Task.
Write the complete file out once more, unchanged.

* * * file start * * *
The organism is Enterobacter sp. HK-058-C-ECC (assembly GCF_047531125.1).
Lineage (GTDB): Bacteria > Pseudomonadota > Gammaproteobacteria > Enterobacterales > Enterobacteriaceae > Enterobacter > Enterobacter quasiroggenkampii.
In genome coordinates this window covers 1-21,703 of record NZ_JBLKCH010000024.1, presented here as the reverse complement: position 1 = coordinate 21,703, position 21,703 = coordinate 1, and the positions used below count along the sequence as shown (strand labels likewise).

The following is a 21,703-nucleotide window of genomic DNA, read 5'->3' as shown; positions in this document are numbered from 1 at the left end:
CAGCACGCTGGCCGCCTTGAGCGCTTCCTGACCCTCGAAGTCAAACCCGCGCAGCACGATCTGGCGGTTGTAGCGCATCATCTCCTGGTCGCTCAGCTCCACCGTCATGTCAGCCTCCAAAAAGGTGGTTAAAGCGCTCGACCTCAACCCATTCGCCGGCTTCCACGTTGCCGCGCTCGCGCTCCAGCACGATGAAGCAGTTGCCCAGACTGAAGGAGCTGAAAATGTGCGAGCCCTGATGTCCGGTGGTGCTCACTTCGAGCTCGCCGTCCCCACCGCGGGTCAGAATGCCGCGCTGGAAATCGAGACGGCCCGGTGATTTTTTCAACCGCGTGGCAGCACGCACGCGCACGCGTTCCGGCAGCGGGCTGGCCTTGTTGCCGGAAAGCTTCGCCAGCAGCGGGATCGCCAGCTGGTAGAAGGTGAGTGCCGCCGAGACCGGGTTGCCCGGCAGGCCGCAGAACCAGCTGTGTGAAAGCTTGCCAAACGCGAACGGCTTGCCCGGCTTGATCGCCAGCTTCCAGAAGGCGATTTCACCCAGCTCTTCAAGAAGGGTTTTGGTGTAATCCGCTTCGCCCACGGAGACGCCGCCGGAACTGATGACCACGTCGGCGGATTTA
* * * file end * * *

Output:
The organism is Enterobacter sp. HK-058-C-ECC (assembly GCF_047531125.1).
Lineage (GTDB): Bacteria > Pseudomonadota > Gammaproteobacteria > Enterobacterales > Enterobacteriaceae > Enterobacter > Enterobacter quasiroggenkampii.
In genome coordinates this window covers 1-21,703 of record NZ_JBLKCH010000024.1, presented here as the reverse complement: position 1 = coordinate 21,703, position 21,703 = coordinate 1, and the positions used below count along the sequence as shown (strand labels likewise).

The following is a 21,703-nucleotide window of genomic DNA, read 5'->3' as shown; positions in this document are numbered from 1 at the left end:
CAGCACGCTGGCCGCCTTGAGCGCTTCCTGACCCTCGAAGTCAAACCCGCGCAGCACGATCTGGCGGTTGTAGCGCATCATCTCCTGGTCGCTCAGCTCCACCGTCATGTCAGCCTCCAAAAAGGTGGTTAAAGCGCTCGACCTCAACCCATTCGCCGGCTTCCACGTTGCCGCGCTCGCGCTCCAGCACGATGAAGCAGTTGCCCAGACTGAAGGAGCTGAAAATGTGCGAGCCCTGATGTCCGGTGGTGCTCACTTCGAGCTCGCCGTCCCCACCGCGGGTCAGAATGCCGCGCTGGAAATCGAGACGGCCCGGTGATTTTTTCAACCGCGTGGCAGCACGCACGCGCACGCGTTCCGGCAGCGGGCTGGCCTTGTTGCCGGAAAGCTTCGCCAGCAGCGGGATCGCCAGCTGGTAGAAGGTGAGTGCCGCCGAGACCGGGTTGCCCGGCAGGCCGCAGAACCAGCTGTGTGAAAGCTTGCCAAACGCGAACGGCTTGCCCGGCTTGATCGCCAGCTTCCAGAAGGCGATTTCACCCAGCTCTTCAAGAAGGGTTTTGGTGTAATCCGCTTCGCCCACGGAGACGCCGCCGGAACTGATGACCACGTCGGCGGATTTA